Police investigators denied Amos Baranes his right for due process, Tel Aviv District Court said yesterday, before ruling that Baranes is to be compensated by over NIS 5 million for being wrongfully convicted of murder in 1974 and spending eight years in prison. Baranes was convicted based on a forcefully extracted confession.
"I've been dead for 36 years," Baranes said yesterday. "These years cannot be valued in money ... even if they give me the entire country, it won't be enough to compensate. Now everyone understands that Baranes was innocent."
The compensation comprises NIS 4 million for loss of liberty, NIS 720,000 for loss of income, NIS 144,000 for the pain and suffering he endured, NIS 95,000 for legal expenses and NIS 70,000 for his family.
Former deputy attorney general Yehudit Karp, who exposed in a 1980 report much of the police misconduct in the affair, said yesterday no sum of money could compensate Baranes for what he'd been through. "I hope that large-scale compensation suits will force the state, and especially the police, to engage in some self-examination and ensure this doesn't happen again," she told Haaretz. "We thought at the time that merely exposing the police deficiencies would ensure they're not repeated, but we keep hearing about similar conduct by the police today."
Judge Magen Altuvia wrote in his verdict that while one or other police deficiency may not have swayed the court on its own merit, the accumulative effect makes clear that a large number of facts and arguments were unknown to the court that convicted Baranes.
In October 1974, the body of soldier Rachel Heller was found by the side of a road near Caesarea, bearing marks of extreme violence and abuse. Baranes, who had met Heller at a course in Haifa a week before the murder and on two other occasions, was detained for eight days by the original investigative team. The team failed to solve the murder and in April 1975 was replaced by a new force, headed by Chief Superintendent Shaul Marcus.
The team had Baranes rearrested after lying to the remand judge that Baranes was suspected of sexual abuse. He was held in isolation, without being allowed to meet his lawyers and without his whereabouts being revealed to his family. Four days after his second arrest, Baranes wrote and signed a detailed confession, and reconstructed the murder.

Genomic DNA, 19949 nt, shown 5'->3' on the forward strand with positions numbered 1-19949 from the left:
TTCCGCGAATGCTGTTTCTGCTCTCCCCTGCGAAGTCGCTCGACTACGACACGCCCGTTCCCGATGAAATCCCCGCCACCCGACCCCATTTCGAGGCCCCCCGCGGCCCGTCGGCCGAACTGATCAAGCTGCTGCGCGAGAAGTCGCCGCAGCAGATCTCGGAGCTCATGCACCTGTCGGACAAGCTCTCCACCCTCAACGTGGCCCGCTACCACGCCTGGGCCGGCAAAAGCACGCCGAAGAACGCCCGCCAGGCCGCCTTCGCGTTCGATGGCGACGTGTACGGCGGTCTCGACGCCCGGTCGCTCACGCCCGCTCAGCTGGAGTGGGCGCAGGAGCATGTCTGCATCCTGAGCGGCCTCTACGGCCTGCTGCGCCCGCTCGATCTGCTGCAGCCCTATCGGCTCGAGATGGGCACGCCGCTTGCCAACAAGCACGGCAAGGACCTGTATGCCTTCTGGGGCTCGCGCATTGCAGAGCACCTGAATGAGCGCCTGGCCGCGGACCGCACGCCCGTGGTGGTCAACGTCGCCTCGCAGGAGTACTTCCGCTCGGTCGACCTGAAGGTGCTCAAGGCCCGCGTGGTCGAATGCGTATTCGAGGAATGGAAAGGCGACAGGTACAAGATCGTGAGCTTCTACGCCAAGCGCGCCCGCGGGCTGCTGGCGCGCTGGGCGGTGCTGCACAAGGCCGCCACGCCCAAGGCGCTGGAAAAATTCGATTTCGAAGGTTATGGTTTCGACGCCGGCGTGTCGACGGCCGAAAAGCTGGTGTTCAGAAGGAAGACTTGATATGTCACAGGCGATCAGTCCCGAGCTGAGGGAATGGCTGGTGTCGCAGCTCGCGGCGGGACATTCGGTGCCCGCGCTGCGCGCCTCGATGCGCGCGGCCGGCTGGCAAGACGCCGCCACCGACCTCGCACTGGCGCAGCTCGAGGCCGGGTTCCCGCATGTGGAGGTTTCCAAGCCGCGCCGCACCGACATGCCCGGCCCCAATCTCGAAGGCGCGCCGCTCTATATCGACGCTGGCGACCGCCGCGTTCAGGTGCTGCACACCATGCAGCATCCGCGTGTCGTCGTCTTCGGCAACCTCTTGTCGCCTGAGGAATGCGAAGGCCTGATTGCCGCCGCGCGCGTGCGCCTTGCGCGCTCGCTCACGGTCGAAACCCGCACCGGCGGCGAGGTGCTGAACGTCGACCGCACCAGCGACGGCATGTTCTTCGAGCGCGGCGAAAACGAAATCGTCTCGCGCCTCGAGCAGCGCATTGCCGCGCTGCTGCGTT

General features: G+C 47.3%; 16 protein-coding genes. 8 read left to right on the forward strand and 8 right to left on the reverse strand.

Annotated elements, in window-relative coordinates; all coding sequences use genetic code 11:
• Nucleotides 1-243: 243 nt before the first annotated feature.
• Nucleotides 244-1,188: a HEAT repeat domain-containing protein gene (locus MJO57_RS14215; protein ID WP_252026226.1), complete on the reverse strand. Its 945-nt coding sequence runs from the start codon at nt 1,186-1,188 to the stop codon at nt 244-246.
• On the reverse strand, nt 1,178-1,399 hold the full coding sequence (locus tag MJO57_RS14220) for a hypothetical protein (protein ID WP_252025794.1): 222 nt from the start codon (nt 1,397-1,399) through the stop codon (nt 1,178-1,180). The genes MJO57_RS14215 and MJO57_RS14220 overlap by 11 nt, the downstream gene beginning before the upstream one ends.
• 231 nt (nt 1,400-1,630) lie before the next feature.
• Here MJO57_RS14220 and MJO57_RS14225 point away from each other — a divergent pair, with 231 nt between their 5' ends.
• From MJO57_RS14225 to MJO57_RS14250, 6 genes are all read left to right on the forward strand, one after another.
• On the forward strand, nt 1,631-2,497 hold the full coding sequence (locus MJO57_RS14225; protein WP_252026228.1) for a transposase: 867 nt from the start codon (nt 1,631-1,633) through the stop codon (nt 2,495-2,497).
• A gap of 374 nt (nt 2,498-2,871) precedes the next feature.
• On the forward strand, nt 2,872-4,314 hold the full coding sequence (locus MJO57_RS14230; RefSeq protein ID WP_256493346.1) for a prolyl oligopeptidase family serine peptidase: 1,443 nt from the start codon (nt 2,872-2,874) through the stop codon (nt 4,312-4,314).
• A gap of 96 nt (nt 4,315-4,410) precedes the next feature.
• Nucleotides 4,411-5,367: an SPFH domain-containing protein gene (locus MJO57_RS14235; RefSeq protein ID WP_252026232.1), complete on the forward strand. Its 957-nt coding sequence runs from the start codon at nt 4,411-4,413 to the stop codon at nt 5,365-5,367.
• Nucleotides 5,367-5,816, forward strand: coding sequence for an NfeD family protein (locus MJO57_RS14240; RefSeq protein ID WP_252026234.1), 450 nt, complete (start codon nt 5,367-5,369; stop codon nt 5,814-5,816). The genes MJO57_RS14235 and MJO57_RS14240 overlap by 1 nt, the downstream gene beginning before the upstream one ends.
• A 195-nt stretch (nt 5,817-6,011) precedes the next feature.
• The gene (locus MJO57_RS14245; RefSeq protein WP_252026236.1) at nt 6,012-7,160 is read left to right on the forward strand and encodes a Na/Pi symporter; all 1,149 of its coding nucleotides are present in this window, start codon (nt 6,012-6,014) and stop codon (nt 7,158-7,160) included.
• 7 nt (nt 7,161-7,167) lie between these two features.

After being charged with murder at the Haifa District Court, much of the trial became focused on the admissibility of his confession and reconstruction. Baranes told the court that the confession was give after four days without sleep, which also included beatings by his investigators. He also said police threatened to arrest his family, and when he refused to carry on the reconstruction at the scene, Marcus attacked him. Baranes said he only confessed to stop the pressure from the investigators, and on the assumption he will later be able to explain that the confession had been false.
Although the Haifa court did criticize the conduct of the police, it still convicted Baranes of murder, saying that on comparison between Baranes's testimony and those of experienced investigators, the police's version should be preferred.
Baranes appealed to the Supreme Court, but to no avail. He continued requesting a second trial, and following his requests and the admission by a police officer that illicit actions took place during the investigation, Karp launched a thorough review of the case. In her report, Karp found that some of the officers involved lied to the court. A police officer turned state witness testified that contrary to his own testimony and those of five fellow officers, Marcus was indeed present at the scene, arriving after Baranes stopped midway through the reconstruction. Another witness, the team's scientific adviser, said Marcus walked around the car saying he would "turn Baranes into minced meat."
In June 1983, eight years after his arrest, Baranes's sentence was commuted by the president to time served, and a second trial began in December 2002.
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